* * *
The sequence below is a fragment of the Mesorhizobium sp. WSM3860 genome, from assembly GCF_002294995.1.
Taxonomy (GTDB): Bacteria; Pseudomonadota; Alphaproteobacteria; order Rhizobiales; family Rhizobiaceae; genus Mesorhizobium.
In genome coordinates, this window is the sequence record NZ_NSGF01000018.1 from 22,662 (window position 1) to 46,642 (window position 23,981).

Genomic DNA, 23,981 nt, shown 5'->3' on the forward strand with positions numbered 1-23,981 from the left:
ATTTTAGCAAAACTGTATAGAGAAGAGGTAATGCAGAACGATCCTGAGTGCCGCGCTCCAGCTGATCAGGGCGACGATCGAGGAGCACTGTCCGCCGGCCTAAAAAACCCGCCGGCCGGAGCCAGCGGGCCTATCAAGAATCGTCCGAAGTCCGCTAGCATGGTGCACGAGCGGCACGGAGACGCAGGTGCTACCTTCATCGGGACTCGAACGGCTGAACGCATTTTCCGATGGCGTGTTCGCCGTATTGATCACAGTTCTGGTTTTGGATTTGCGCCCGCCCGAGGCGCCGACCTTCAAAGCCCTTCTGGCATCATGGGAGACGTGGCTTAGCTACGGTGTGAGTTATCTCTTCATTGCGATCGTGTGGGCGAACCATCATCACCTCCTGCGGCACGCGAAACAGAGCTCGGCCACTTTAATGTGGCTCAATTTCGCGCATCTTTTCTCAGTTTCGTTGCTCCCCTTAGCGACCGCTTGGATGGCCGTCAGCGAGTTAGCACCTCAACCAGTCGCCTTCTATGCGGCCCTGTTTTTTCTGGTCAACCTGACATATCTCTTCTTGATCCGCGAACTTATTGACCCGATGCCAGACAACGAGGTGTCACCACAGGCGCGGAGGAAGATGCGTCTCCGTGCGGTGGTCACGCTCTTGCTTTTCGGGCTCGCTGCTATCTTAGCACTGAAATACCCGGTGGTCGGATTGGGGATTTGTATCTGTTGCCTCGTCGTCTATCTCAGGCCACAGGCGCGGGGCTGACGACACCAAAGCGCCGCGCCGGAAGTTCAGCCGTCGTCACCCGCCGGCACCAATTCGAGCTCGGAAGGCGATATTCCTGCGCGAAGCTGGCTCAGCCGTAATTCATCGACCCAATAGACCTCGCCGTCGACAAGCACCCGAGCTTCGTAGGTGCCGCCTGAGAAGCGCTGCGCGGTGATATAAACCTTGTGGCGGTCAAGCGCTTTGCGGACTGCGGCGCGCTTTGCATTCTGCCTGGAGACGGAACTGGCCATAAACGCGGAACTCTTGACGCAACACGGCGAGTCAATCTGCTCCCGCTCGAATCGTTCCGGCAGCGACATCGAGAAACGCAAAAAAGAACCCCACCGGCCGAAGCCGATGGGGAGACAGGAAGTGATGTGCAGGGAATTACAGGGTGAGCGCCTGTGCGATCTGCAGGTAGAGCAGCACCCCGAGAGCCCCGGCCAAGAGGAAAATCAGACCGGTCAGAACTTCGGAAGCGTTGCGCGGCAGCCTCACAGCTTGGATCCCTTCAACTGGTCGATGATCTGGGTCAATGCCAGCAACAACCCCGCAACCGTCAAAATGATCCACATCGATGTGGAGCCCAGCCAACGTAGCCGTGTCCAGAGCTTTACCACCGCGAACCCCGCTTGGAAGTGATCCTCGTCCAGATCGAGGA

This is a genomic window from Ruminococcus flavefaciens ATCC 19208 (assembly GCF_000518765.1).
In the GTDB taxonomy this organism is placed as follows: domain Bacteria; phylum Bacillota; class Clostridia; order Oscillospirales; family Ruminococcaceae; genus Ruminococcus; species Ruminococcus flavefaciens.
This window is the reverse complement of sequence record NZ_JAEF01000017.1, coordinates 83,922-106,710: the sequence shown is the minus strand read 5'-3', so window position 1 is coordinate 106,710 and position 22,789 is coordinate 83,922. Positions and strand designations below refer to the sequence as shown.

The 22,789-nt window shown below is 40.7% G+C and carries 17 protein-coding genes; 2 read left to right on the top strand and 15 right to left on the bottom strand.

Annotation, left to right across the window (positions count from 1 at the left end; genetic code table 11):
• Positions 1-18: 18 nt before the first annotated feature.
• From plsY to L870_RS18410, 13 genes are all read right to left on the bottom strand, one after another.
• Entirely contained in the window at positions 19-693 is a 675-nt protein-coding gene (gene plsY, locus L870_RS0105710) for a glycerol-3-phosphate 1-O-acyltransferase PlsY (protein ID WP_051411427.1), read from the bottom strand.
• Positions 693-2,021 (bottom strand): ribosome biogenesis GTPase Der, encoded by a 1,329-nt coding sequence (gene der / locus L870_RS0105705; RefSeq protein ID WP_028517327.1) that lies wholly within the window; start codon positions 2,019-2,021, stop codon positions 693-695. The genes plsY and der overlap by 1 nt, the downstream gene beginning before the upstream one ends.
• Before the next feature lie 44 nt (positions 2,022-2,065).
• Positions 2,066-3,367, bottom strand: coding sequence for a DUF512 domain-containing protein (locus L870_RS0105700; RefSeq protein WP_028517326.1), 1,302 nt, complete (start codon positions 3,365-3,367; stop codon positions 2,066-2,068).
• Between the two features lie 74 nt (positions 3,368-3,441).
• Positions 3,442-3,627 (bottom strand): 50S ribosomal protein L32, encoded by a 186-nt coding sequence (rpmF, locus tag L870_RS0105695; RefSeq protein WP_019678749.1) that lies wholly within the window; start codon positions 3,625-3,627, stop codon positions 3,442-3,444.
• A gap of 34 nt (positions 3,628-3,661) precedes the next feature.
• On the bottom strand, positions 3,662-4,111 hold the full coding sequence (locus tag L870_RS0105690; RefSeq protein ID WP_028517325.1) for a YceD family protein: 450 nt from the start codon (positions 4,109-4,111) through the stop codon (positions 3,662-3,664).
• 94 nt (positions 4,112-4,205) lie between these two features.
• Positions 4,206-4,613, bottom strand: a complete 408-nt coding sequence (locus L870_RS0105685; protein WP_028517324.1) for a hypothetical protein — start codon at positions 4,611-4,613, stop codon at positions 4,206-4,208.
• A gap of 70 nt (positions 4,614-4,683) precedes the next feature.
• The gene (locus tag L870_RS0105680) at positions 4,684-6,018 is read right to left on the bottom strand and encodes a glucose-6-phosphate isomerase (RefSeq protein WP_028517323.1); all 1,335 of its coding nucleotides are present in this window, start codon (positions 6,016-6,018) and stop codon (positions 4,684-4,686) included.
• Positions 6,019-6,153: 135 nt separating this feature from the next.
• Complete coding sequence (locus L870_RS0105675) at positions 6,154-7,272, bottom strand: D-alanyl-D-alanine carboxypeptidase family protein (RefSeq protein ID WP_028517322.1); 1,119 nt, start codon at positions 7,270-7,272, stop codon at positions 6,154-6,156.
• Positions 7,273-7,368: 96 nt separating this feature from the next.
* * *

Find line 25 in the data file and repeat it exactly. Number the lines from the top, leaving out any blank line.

• Positions 6,019-6,153: 135 nt separating this feature from the next.